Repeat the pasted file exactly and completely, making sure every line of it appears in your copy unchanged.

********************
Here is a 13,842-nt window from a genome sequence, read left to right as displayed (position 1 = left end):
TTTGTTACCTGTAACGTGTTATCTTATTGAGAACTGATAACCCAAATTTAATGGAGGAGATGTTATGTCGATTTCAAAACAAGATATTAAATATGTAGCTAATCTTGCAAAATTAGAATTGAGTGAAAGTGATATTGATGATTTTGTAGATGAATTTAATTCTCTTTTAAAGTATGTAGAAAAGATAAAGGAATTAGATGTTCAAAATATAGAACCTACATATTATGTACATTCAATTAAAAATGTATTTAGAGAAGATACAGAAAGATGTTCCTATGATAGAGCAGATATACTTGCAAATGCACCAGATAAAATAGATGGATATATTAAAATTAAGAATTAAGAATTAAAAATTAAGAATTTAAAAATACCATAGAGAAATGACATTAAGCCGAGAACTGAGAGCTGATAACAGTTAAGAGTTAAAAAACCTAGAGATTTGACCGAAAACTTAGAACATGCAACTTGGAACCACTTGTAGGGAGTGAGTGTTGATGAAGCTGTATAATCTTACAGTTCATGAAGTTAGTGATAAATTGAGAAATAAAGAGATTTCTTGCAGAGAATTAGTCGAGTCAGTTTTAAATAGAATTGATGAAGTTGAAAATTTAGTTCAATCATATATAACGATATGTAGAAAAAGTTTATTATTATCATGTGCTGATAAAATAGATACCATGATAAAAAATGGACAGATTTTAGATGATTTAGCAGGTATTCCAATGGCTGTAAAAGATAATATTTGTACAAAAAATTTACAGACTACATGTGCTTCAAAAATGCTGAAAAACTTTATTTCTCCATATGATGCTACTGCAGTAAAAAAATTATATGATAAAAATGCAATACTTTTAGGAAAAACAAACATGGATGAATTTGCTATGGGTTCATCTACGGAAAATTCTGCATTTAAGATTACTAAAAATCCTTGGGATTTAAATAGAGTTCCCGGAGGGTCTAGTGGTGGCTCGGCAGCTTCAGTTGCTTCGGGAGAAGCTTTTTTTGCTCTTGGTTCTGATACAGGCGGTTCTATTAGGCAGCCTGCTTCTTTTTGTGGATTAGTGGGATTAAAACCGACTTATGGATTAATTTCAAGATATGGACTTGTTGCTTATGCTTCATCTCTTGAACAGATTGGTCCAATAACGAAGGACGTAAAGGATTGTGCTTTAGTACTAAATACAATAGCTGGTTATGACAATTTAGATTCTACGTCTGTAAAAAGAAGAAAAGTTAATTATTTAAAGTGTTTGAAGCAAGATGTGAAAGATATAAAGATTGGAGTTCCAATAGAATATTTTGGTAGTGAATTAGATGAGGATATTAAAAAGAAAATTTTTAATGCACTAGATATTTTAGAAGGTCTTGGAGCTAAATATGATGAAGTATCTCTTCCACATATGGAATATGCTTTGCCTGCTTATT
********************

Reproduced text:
Here is a 13,842-nt window from a genome sequence, read left to right as displayed (position 1 = left end):
TTTGTTACCTGTAACGTGTTATCTTATTGAGAACTGATAACCCAAATTTAATGGAGGAGATGTTATGTCGATTTCAAAACAAGATATTAAATATGTAGCTAATCTTGCAAAATTAGAATTGAGTGAAAGTGATATTGATGATTTTGTAGATGAATTTAATTCTCTTTTAAAGTATGTAGAAAAGATAAAGGAATTAGATGTTCAAAATATAGAACCTACATATTATGTACATTCAATTAAAAATGTATTTAGAGAAGATACAGAAAGATGTTCCTATGATAGAGCAGATATACTTGCAAATGCACCAGATAAAATAGATGGATATATTAAAATTAAGAATTAAGAATTAAAAATTAAGAATTTAAAAATACCATAGAGAAATGACATTAAGCCGAGAACTGAGAGCTGATAACAGTTAAGAGTTAAAAAACCTAGAGATTTGACCGAAAACTTAGAACATGCAACTTGGAACCACTTGTAGGGAGTGAGTGTTGATGAAGCTGTATAATCTTACAGTTCATGAAGTTAGTGATAAATTGAGAAATAAAGAGATTTCTTGCAGAGAATTAGTCGAGTCAGTTTTAAATAGAATTGATGAAGTTGAAAATTTAGTTCAATCATATATAACGATATGTAGAAAAAGTTTATTATTATCATGTGCTGATAAAATAGATACCATGATAAAAAATGGACAGATTTTAGATGATTTAGCAGGTATTCCAATGGCTGTAAAAGATAATATTTGTACAAAAAATTTACAGACTACATGTGCTTCAAAAATGCTGAAAAACTTTATTTCTCCATATGATGCTACTGCAGTAAAAAAATTATATGATAAAAATGCAATACTTTTAGGAAAAACAAACATGGATGAATTTGCTATGGGTTCATCTACGGAAAATTCTGCATTTAAGATTACTAAAAATCCTTGGGATTTAAATAGAGTTCCCGGAGGGTCTAGTGGTGGCTCGGCAGCTTCAGTTGCTTCGGGAGAAGCTTTTTTTGCTCTTGGTTCTGATACAGGCGGTTCTATTAGGCAGCCTGCTTCTTTTTGTGGATTAGTGGGATTAAAACCGACTTATGGATTAATTTCAAGATATGGACTTGTTGCTTATGCTTCATCTCTTGAACAGATTGGTCCAATAACGAAGGACGTAAAGGATTGTGCTTTAGTACTAAATACAATAGCTGGTTATGACAATTTAGATTCTACGTCTGTAAAAAGAAGAAAAGTTAATTATTTAAAGTGTTTGAAGCAAGATGTGAAAGATATAAAGATTGGAGTTCCAATAGAATATTTTGGTAGTGAATTAGATGAGGATATTAAAAAGAAAATTTTTAATGCACTAGATATTTTAGAAGGTCTTGGAGCTAAATATGATGAAGTATCTCTTCCACATATGGAATATGCTTTGCCTGCTTATT